home Current Affairs, Feminism, GLBTQI, North America, Racism, Women How Occupy’s (non) power structure enables sexism

How Occupy’s (non) power structure enables sexism

The Occupy movement was supposed to be ideal. It had momentum; it had unifying, “universal” potential; most importantly, it was never tied to any one figurehead or charismatic leader. Having a leader often ruins protests — makes them as simple as one perceived failure or weakness on that leader’s part. The Occupy movement was “leaderless,” based on a consensus decision-making process in which a motion could be brought forward, or definitively blocked, by any one person. Everyone had a voice. At least, in theory.

 In practice, we knew, “everyone” tended to sound like the people who were already in charge — white people, men, straight people. And after dozens of sympathetic critiques, a thousand guiltily made suggestions — some by me — that Occupy Wall Street might not be the anti-capitalist, non-hierarchical utopia that protesters had promised, someone finally crystallized the problem. That someone’s name was Steven Greenstreet, and his video, “Hot Chicks of Occupy Wall Street,” was all my fears come to life.

The video is, as promised, a montage of chicks that Steven Greenstreet finds hot. Most do not speak. Some do. As a signal that Steven Greenstreet was deeply interested in the structural analyses and incisive political points of these women, he interviewed one woman saying the least politically relevant stuff humanly possible: “I’m an astrologer, so, you know, the Piscean age had a lot to do with delusion.” Stimulating. Later, Greenstreet interviews a woman with smarter points, but continually cuts away from her as she’s talking, to splice in slow-motion, serial-killer-cam shots of her eyes and hair.

All of this is overlaid with a soundtrack of sentimental, wonderstruck strings — the sort of thing that’s playing on the Nature Channel when a baby faun takes its first steps, or when an elephant produces another, much younger elephant out of its vagina. The similarities are not incidental. One gets the sense that women are a sort of natural marvel to Greenstreet, something that arises from the landscape for no other reason but to give him pleasure. Like a nature documentarian, he continually shoots women from a creepy, discreet distance; like the magnificent northern elk, they give no indication of knowing that they’re being watched. Of course, this is in part a tactical move. Should he get too close to these exotic creatures, or make direct eye contact, they might charge. Which Greenstreet is admittedly unequipped to deal with, given his penchant for repeatedly harassing feminists on Twitter, or (oh, honey, no)asking them out.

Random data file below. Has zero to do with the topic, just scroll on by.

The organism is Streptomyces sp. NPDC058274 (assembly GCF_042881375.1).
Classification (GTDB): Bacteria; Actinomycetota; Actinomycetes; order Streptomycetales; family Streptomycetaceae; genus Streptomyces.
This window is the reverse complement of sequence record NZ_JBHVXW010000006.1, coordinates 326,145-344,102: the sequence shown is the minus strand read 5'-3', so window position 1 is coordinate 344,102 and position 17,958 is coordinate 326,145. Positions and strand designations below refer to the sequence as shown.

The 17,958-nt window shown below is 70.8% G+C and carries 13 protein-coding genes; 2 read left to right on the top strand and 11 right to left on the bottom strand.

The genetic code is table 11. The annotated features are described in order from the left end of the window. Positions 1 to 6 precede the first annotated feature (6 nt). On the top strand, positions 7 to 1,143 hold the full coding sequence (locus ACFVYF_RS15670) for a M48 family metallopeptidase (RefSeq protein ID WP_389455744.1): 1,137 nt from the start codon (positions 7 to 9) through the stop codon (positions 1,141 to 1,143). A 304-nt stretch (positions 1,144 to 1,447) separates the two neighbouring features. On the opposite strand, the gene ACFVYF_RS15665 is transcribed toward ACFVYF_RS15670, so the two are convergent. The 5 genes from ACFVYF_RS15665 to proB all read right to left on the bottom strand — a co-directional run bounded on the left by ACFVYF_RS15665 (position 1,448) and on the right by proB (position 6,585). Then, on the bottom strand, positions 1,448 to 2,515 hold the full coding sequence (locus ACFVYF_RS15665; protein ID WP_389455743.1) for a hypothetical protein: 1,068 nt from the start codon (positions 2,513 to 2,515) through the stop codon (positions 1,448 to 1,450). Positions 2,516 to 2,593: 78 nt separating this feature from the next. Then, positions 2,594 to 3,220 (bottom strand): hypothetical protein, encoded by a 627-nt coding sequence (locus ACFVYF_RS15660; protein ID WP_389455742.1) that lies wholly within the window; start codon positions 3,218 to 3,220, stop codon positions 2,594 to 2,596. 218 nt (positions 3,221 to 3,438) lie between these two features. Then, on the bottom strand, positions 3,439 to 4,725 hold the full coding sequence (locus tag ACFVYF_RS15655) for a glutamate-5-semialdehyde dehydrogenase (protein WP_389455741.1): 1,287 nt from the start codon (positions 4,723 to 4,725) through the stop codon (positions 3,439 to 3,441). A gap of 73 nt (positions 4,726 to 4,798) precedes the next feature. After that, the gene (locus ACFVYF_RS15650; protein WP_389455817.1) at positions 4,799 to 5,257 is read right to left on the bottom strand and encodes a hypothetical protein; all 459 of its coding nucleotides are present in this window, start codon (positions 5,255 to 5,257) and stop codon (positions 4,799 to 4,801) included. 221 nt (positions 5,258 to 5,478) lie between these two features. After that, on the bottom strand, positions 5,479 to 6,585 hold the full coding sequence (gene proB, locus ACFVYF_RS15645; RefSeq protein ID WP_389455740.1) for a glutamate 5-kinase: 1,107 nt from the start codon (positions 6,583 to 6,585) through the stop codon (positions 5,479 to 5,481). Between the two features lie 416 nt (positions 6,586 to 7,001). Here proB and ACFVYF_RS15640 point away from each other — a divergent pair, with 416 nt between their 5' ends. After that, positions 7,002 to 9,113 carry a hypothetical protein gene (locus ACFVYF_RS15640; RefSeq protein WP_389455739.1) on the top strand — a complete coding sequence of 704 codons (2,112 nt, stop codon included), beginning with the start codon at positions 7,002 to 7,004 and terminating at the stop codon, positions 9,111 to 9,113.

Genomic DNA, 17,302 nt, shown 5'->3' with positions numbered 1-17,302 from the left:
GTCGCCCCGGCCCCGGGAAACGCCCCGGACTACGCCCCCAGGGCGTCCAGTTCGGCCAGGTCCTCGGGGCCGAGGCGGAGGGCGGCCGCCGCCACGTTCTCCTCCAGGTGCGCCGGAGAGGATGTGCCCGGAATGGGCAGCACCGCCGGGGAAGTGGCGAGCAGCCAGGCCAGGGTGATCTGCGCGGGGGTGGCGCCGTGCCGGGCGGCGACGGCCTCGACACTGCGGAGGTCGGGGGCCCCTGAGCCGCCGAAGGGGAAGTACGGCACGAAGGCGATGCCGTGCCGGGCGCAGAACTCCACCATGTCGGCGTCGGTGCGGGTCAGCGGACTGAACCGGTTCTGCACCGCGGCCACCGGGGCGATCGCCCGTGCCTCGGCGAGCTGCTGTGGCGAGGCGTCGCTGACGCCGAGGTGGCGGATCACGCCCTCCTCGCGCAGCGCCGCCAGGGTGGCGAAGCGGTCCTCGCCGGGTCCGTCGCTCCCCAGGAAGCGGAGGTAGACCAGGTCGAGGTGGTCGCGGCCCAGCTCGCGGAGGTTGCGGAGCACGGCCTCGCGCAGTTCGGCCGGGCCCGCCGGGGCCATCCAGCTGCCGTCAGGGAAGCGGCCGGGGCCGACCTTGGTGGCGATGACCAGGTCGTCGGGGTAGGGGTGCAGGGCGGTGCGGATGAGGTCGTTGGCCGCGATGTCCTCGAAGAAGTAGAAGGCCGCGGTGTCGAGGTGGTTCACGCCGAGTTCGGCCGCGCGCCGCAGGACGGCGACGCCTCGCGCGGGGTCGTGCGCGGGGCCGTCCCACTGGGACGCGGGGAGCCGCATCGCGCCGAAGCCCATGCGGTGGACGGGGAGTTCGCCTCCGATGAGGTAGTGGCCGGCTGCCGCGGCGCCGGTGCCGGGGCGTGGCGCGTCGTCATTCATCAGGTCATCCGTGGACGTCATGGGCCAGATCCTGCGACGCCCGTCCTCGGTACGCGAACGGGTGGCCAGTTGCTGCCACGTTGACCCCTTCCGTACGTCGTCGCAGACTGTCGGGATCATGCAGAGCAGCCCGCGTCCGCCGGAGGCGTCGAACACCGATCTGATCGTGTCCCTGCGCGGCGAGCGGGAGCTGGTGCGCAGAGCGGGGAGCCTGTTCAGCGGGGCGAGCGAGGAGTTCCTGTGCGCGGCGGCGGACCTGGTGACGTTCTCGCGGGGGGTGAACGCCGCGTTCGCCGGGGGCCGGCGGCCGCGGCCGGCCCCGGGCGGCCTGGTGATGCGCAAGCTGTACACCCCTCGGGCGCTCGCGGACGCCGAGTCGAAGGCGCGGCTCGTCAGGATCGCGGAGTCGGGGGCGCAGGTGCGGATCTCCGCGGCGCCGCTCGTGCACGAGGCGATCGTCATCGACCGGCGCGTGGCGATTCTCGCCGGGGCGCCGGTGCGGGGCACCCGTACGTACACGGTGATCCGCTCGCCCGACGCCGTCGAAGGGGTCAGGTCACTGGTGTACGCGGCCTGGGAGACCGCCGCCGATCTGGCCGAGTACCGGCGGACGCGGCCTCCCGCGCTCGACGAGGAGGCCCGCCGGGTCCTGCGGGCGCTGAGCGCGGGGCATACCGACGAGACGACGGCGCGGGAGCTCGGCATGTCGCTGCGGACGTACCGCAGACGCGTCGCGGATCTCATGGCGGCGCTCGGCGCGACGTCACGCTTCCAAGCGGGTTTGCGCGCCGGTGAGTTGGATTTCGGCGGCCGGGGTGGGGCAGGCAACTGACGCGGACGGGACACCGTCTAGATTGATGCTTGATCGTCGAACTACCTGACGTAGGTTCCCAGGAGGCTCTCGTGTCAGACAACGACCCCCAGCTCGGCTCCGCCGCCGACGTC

The extent to which Greenstreet cares to know his subjects — that is, the extent to which he acknowledges them to be human, possessed of political standpoints and thoughts, as well as bosoms — is best displayed by a caption on one non-Greenstreetian photo from his Tumblr, of a (very) young-looking girl in a green Invader Zim hat, being led away by police officers. “She is reported to be 18,” he writes. Classification: Legal. You might even say Barely Legal. Let’s move on.

Actually, let’s move past Greenstreet, shall we? The point of the Occupy movement is that it unifies; it invokes a big, near-universal grievance (belonging to the 99% of the country that is not composed of its most absurdly wealthy citizens), promises to address a near-universal problem (financial woes), and leaves the rest of it deliberately unclear. It is leaderless, demandless, without any of the strict boundaries or goals that limit other movements’ potential; people bring what they have to the table, and push to have this addressed, or at least made visible. This is good because it means that anyone can speak on behalf of the movement. This is bad because it means anyone can speak on behalf of the movement — even Steven Greenstreet.

The permeability of Occupy’s boundaries has manifested in other, more troubling ways as well. At Occupy LSW, Julian Assange was allowed to speak. And to distract the world from his ongoing fight against extradition to Sweden, where he would have to face two separate allegations of sexual assault and rape. Whether or not an alleged rapist can and should speak for the “99%” does not appear to have been in question.The F Word denounced the fact that Assange was “asked to speak.” When I reported this on my Twitter account, a user by the name of Paul Hardcastle put forward a different account: “Assange was not asked to speak, he turned up and was allowed to speak. Thanks, consensus decision making.”